By Lisa Liddane
The Orange County Register
It’s been three years since Matt and Alana Andrews bought their one-story Newport Beach home built in 1960. Now, they’re in the thick of a major renovation to bring the home into line with their 21st-century lifestyle, including installing blond, 6-1/2-inch-wide hand-distressed Siberian oak planks finished with ultraviolet-cured oil.
“We wanted something that resembled the old heart of pine floors that you see in Southern farmhouses,” Alana said.
The planks, which are from the Heirloom collection of Santa Ana-based Provenza Wood Floors, are in sync with some of the major themes in wood flooring for houses across the U.S.
Here are those themes as well as other top wood and engineered wood floor trends that we’re seeing in homes, with industry experts Scott Humphrey, chief executive of the World Floor Covering Association, and Michael Martin, chief executive of the National Wood Flooring Association, weighing in.
Lightening up: During the economic downturn, people gravitated toward the traditional dark colors. But with the economy improving, Humphrey said, he’s seeing a rise in the demand for lighter tones. Some of these are finished to look like driftwood or washed in white to make them look beachy. The look is popular on both coasts and is growing elsewhere in the country.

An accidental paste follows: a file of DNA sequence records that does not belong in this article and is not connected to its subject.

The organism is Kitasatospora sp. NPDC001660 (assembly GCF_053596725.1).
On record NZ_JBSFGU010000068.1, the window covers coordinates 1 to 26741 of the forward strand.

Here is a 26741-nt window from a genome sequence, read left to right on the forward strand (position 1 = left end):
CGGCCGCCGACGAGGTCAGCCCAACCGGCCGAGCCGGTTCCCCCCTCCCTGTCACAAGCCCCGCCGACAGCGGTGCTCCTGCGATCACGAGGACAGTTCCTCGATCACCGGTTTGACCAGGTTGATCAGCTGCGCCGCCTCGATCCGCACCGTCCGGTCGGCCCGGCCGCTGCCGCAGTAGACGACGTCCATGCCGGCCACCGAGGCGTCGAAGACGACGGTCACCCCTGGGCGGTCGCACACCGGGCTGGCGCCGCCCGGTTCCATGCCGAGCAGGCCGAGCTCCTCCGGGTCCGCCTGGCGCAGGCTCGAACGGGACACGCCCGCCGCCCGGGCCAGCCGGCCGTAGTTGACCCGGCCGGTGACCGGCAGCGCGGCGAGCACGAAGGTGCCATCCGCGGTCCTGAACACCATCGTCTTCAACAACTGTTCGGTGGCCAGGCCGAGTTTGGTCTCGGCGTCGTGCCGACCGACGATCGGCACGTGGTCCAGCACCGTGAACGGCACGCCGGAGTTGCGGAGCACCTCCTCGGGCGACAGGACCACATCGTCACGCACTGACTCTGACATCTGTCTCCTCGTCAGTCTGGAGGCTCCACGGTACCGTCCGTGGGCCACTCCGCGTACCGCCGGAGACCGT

Supersizing: Traditional wood floors usually have 2 1/2-inch- to 3 1/2-inch-wide planks. But some homeowners are gravitating toward planks that are 6 inches wide or more and also longer, Humphrey said. These can make rooms appear bigger.
Martin added that as the wood gets wider and longer, engineered products tend to move less and are more stable, depending on the humidity levels of the home.
Going gray: Gray is having its moment, whether it’s gray mixed with light or dark brown, whitish gray or gray with black. “Gray or weathered-looking wood flooring is very popular with designers this year,” Martin said. “However, as we watch furniture trends, which tend to indicate flooring as well, there seems already to be less focus on gray moving into 2015.”
Repurposing: Wood that’s reclaimed from buildings, homes, barns and other structures is getting new life as flooring. It adds a rustic or aged touch and tends to be used in a wide range of homes, from those that have casual or contemporary interiors to homes that feature more traditional furnishings to homes with eclectic designs. The farmhouse look is big this year, and both reclaimed and lighter-hued woods fit that aesthetic.
Roughing it: It used to be that hardwood floors had to look smooth and pristine. Some homeowners prefer the opposite, seeking wood planks that have been distressed or wire-scraped. The biggest advantage of these roughed-up woods: They hide scratches and nicks much more than smooth and shiny floors do.
Looking natural: “Matte, penetrating oils and UV finishes are gaining in popularity,” Martin said. Some of these finishes allow the grain of the wood to be more visible, a plus for homeowners seeking a rustic or natural look.
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